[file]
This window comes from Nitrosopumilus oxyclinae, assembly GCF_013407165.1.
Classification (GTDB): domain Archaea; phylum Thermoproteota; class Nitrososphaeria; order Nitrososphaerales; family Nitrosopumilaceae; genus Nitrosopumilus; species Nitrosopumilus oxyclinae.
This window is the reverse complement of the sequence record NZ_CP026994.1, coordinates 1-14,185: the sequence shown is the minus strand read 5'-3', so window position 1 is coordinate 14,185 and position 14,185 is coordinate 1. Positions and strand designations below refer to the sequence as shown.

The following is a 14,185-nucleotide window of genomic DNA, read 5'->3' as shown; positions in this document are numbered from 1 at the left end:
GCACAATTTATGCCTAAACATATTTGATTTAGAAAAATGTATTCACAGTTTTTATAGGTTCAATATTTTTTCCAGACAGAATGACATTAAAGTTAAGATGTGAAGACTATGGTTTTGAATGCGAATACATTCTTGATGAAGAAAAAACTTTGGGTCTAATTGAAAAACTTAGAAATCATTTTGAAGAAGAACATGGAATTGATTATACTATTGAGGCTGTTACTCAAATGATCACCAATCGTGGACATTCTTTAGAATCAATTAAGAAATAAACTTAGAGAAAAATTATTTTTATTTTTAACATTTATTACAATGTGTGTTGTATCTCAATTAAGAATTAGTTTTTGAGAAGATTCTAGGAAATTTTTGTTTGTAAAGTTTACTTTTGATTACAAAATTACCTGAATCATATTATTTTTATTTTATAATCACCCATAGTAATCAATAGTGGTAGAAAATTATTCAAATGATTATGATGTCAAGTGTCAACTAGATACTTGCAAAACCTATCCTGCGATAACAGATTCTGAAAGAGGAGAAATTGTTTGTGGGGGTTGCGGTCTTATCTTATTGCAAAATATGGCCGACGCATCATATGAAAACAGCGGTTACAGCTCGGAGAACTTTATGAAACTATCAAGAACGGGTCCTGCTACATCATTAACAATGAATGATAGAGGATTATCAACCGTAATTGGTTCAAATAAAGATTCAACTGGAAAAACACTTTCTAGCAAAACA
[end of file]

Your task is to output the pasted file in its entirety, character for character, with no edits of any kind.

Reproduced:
This window comes from Nitrosopumilus oxyclinae, assembly GCF_013407165.1.
Classification (GTDB): domain Archaea; phylum Thermoproteota; class Nitrososphaeria; order Nitrososphaerales; family Nitrosopumilaceae; genus Nitrosopumilus; species Nitrosopumilus oxyclinae.
This window is the reverse complement of the sequence record NZ_CP026994.1, coordinates 1-14,185: the sequence shown is the minus strand read 5'-3', so window position 1 is coordinate 14,185 and position 14,185 is coordinate 1. Positions and strand designations below refer to the sequence as shown.

The following is a 14,185-nucleotide window of genomic DNA, read 5'->3' as shown; positions in this document are numbered from 1 at the left end:
GCACAATTTATGCCTAAACATATTTGATTTAGAAAAATGTATTCACAGTTTTTATAGGTTCAATATTTTTTCCAGACAGAATGACATTAAAGTTAAGATGTGAAGACTATGGTTTTGAATGCGAATACATTCTTGATGAAGAAAAAACTTTGGGTCTAATTGAAAAACTTAGAAATCATTTTGAAGAAGAACATGGAATTGATTATACTATTGAGGCTGTTACTCAAATGATCACCAATCGTGGACATTCTTTAGAATCAATTAAGAAATAAACTTAGAGAAAAATTATTTTTATTTTTAACATTTATTACAATGTGTGTTGTATCTCAATTAAGAATTAGTTTTTGAGAAGATTCTAGGAAATTTTTGTTTGTAAAGTTTACTTTTGATTACAAAATTACCTGAATCATATTATTTTTATTTTATAATCACCCATAGTAATCAATAGTGGTAGAAAATTATTCAAATGATTATGATGTCAAGTGTCAACTAGATACTTGCAAAACCTATCCTGCGATAACAGATTCTGAAAGAGGAGAAATTGTTTGTGGGGGTTGCGGTCTTATCTTATTGCAAAATATGGCCGACGCATCATATGAAAACAGCGGTTACAGCTCGGAGAACTTTATGAAACTATCAAGAACGGGTCCTGCTACATCATTAACAATGAATGATAGAGGATTATCAACCGTAATTGGTTCAAATAAAGATTCAACTGGAAAAACACTTTCTAGCAAAACA